HASSELBECK: I mean, I never feel ganged up on.

O'REILLY: Never.

HASSELBECK: I feel like it's an open forum with people who are willing to hear one another, and we're comfortable with one another. There's no polite chitchat, that's for sure. But we're friends enough where we can have the conversation that -- that needs to be had.

O'REILLY: But you don't feel ganged up on?

HASSELBECK: No, never.

O'REILLY: No? Because there are two of them coming at you.

HASSELBECK: Never. I have three kids under the age of 5 and a half.

O'REILLY: So that toughens you up.

HASSELBECK: I'm used to debating them before I get into work. But I do -- I do want to say one thing in terms of words that matter and the impact that the sheriff's statements do have. And I do say that some words can affect, and I actually think he's creating more dangerous country and situation for us by providing this justification that someone in the future could use: the right devil made me do it.

O'REILLY: Well, Jodi Foster made Hinckley shoot Reagan. Jodi Foster.


O'REILLY: The actress.

HASSELBECK: Of course.

O'REILLY: That's how insane this whole thing has been.

HASSELBECK: Well, it's a partial-fault insurance policy provided to someone who may in the future take their wrath and take someone's life with it. I just think that it's unfortunate, and the irony that it's coming from a law enforcement individual is sad and unfortunate.

O'REILLY: All right. What kind of mail do you get? I mean, because I'm assessing that "The View" audience, primarily liberal, urban. Does that reflect in your mail?

HASSELBECK: I mean, I think that there is obviously a potpourri of mail that comes in. I try to limit…

O'REILLY: You don't look at it?


O'REILLY: OK. That's fine. It's fine.

HASSELBECK: It's a discipline, though, I have to say. It is a true discipline. I used to in the first year.

O'REILLY: Right, because you were out there with Rosie O'Donnell. You're out there with, you know, so I think "The View" is skewing left, and you're the conservative. Now, I'm very curious about this. Gluten. That's bread, right? Gluten, right?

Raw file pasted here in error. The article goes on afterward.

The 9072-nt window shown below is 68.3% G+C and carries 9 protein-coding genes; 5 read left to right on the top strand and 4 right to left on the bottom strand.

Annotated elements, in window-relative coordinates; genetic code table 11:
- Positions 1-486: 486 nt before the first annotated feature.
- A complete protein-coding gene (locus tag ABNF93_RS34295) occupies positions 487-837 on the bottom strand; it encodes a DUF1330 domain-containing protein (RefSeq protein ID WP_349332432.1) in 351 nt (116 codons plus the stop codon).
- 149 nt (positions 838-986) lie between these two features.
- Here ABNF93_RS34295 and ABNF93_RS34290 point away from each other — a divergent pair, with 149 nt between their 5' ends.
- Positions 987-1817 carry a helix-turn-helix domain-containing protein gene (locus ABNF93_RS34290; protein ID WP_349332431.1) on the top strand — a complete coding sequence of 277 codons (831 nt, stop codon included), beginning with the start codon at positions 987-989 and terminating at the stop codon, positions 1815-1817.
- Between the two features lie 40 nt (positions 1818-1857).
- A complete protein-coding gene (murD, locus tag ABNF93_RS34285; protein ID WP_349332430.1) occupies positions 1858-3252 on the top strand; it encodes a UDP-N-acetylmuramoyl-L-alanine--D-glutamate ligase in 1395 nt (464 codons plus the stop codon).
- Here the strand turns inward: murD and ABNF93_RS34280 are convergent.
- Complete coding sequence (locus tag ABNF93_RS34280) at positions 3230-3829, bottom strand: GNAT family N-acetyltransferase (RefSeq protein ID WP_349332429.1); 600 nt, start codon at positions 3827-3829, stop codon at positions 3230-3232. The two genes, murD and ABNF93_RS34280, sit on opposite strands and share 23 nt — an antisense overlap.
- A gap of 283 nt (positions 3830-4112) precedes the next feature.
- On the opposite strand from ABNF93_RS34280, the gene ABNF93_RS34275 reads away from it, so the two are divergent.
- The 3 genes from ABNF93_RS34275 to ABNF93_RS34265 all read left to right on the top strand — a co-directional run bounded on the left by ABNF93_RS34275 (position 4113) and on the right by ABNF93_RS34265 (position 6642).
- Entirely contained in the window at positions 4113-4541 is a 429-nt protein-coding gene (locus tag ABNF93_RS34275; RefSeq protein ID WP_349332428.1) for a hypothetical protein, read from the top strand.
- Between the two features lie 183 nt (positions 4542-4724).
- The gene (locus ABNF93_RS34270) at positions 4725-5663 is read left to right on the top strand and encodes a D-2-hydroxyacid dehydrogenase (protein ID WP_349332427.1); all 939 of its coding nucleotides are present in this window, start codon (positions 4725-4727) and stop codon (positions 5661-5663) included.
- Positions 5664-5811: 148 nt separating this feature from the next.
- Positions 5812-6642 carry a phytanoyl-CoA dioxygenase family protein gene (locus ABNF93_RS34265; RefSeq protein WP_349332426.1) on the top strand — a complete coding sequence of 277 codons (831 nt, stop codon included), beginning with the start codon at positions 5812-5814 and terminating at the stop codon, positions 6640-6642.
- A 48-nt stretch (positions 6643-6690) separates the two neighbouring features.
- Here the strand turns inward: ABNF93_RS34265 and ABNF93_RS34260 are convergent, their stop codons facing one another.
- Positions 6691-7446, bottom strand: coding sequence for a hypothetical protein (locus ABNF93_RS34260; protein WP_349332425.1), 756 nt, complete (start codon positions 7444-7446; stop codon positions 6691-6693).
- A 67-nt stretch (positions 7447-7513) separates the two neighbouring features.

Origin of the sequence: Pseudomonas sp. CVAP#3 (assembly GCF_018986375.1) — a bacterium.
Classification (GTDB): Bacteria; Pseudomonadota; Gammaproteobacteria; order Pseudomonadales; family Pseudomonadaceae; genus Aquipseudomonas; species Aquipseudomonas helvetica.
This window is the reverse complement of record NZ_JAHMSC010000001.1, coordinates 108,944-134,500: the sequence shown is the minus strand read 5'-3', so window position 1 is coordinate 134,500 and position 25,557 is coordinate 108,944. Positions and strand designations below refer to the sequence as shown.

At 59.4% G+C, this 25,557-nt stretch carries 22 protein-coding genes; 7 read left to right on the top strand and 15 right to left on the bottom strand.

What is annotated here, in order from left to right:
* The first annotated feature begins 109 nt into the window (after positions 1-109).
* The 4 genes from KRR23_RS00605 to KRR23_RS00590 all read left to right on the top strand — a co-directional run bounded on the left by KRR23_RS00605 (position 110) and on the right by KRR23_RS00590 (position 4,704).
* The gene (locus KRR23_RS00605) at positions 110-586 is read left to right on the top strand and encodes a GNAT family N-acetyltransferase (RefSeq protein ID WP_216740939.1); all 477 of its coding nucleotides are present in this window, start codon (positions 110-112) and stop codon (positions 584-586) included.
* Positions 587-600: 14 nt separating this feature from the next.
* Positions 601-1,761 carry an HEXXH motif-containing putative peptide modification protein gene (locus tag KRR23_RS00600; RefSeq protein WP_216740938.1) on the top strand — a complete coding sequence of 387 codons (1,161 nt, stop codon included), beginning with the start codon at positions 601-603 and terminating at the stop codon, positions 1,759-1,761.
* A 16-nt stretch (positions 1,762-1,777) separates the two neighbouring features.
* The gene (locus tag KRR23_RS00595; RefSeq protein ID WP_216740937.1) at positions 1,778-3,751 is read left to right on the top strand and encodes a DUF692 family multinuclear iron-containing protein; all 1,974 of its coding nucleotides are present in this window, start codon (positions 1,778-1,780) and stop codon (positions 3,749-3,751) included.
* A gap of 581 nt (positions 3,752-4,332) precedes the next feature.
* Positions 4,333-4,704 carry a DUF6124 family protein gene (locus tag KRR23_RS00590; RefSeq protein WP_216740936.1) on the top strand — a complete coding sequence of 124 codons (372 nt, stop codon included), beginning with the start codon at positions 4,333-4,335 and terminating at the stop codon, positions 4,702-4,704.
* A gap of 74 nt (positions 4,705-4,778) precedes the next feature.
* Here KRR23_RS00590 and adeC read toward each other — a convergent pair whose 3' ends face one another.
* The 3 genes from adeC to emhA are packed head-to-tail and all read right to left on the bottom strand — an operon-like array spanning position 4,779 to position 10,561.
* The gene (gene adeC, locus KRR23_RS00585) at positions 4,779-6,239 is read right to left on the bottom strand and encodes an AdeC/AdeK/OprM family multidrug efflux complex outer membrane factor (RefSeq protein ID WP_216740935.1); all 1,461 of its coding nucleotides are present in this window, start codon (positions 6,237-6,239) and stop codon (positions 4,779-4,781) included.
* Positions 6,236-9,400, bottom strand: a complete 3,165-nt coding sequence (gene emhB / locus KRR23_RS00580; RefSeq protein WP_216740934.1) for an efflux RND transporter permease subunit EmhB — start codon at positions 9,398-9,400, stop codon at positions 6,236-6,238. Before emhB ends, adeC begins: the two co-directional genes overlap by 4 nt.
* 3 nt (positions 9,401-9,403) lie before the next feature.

HASSELBECK: It's barley -- it's a protein found in barley, oats, wheat and rye.

O'REILLY: So most -- but as far as -- I don't eat barley. I don't go to the restaurant and go, "I'd like some barley, please." No, but it's bread. Right?

HASSELBECK: Well, it's found in bread, certainly. Most normal bread is made of wheat.

O'REILLY: And so should I not eat it? Or...

HASSELBECK: If you have celiac disease, you most certainly should not.

O'REILLY: Food allergy?

HASSELBECK: Autoimmune disease. But many people who adopt a gluten-free diet actually find incredible results.

O'REILLY: OK. Like you?

HASSELBECK: I do. I have celiac disease, so it's not an option for me.

O'REILLY: So you weren't feeling well, and when you went out on that "Survivor" show -- right? -- in the desert. And you started eating lizards, and then you -- and then you felt better.

HASSELBECK: The lizards didn't make me sick.

O'REILLY: The lizards didn't matter.

HASSELBECK: They were fine.

O'REILLY: But the bread, you found out that the bread was killing you.

HASSELBECK: I did. I came back and started getting sick again and realized that I had been missing a diagnosis. But celiac disease is way under-diagnosed, and it can actually save our system a ton of money.

O'REILLY: So we want everybody out there, if you're not feeling well, do get diagnosed about food allergies and this and that. It is a serious subject, and that's what your book is all about.

Thanks for coming in here, Elisabeth. We appreciate it. Nice to see you again.

HASSELBECK: Nice to see you, too.